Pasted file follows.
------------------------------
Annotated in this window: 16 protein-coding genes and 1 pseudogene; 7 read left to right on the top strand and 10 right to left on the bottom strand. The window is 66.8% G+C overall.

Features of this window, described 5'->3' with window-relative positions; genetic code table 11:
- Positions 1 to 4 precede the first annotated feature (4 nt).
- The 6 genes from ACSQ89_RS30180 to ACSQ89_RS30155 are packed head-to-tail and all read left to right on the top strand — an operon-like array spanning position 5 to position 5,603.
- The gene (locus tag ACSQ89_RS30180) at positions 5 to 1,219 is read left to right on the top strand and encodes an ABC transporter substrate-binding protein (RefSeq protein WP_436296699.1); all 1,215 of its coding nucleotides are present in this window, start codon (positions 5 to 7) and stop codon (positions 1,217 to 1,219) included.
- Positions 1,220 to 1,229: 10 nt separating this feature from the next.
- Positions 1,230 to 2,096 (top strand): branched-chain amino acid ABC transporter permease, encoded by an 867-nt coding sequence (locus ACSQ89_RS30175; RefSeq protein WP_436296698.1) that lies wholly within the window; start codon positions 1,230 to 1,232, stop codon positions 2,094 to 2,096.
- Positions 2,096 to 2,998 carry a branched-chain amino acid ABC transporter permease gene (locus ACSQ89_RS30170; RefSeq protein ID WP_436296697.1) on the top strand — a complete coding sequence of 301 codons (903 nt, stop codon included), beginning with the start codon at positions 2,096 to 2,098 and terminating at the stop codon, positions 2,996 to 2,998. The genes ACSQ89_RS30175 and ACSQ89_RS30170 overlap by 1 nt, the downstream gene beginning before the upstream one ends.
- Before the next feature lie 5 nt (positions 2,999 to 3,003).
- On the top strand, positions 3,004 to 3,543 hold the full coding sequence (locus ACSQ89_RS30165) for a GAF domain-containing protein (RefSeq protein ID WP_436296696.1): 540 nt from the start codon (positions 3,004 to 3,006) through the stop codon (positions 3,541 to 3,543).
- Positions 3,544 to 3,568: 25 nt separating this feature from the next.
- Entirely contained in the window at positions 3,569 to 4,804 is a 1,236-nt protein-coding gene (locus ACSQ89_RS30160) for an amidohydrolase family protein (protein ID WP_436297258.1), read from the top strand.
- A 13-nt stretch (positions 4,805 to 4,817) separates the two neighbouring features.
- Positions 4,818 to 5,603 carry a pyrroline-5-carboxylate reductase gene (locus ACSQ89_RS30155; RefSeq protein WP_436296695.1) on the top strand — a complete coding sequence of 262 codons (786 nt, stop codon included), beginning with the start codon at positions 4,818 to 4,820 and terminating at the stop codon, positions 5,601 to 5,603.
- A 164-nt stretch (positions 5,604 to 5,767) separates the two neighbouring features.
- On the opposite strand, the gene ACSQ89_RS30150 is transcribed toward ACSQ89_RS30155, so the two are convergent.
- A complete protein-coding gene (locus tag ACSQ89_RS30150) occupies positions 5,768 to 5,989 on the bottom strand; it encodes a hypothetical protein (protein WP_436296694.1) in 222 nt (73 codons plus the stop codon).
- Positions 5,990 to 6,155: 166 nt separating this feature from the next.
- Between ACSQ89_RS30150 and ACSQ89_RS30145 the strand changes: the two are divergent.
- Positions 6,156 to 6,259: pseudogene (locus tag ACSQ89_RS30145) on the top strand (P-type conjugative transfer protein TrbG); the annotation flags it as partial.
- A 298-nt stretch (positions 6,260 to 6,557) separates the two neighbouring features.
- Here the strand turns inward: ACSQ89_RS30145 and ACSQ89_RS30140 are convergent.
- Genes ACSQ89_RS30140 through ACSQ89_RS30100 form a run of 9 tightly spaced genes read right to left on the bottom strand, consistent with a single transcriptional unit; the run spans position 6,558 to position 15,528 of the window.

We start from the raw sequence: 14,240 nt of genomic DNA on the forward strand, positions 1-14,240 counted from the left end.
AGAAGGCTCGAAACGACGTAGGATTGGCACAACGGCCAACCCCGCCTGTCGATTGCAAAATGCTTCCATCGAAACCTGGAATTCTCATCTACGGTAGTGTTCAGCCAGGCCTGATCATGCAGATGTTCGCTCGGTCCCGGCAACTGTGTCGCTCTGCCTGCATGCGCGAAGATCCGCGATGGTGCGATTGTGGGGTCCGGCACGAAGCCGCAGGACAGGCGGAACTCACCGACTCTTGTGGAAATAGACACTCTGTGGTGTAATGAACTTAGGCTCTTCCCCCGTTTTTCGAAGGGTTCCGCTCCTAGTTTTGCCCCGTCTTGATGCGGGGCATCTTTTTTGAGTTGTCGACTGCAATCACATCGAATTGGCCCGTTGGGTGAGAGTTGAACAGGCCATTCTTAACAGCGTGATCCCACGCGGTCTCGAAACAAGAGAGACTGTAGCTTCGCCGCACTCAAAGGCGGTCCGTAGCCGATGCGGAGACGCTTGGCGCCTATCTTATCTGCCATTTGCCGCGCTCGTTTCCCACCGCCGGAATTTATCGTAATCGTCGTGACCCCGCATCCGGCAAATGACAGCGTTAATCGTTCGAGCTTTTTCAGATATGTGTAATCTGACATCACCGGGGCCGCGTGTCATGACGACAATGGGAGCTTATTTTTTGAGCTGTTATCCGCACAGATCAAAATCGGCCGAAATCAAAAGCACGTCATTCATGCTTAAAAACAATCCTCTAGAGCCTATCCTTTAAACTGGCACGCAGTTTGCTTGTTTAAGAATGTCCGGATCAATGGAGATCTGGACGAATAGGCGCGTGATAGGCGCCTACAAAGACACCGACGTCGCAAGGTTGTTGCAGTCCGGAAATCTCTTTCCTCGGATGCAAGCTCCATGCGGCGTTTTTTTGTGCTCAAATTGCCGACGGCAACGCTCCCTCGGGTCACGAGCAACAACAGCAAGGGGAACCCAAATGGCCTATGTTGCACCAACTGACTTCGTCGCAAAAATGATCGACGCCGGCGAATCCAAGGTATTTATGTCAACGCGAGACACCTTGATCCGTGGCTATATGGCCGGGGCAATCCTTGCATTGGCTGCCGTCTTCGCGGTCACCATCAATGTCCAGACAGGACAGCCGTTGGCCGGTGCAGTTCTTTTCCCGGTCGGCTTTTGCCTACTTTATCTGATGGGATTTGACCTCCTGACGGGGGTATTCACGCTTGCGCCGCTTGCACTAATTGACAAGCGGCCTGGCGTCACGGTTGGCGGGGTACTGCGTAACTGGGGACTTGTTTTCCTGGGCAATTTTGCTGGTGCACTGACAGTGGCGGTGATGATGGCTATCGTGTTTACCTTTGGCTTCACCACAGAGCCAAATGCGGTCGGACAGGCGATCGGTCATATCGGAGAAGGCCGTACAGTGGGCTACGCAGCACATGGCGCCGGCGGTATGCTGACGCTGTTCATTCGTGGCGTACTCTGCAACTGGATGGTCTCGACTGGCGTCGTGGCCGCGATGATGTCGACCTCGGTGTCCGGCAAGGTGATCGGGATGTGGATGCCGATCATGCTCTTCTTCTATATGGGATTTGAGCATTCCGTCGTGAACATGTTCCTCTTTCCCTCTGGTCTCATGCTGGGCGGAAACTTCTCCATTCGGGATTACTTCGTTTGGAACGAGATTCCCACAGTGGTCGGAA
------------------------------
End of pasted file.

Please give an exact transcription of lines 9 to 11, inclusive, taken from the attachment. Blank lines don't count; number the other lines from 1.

- Before the next feature lie 5 nt (positions 2,999 to 3,003).
- On the top strand, positions 3,004 to 3,543 hold the full coding sequence (locus ACSQ89_RS30165) for a GAF domain-containing protein (RefSeq protein ID WP_436296696.1): 540 nt from the start codon (positions 3,004 to 3,006) through the stop codon (positions 3,541 to 3,543).
- Positions 3,544 to 3,568: 25 nt separating this feature from the next.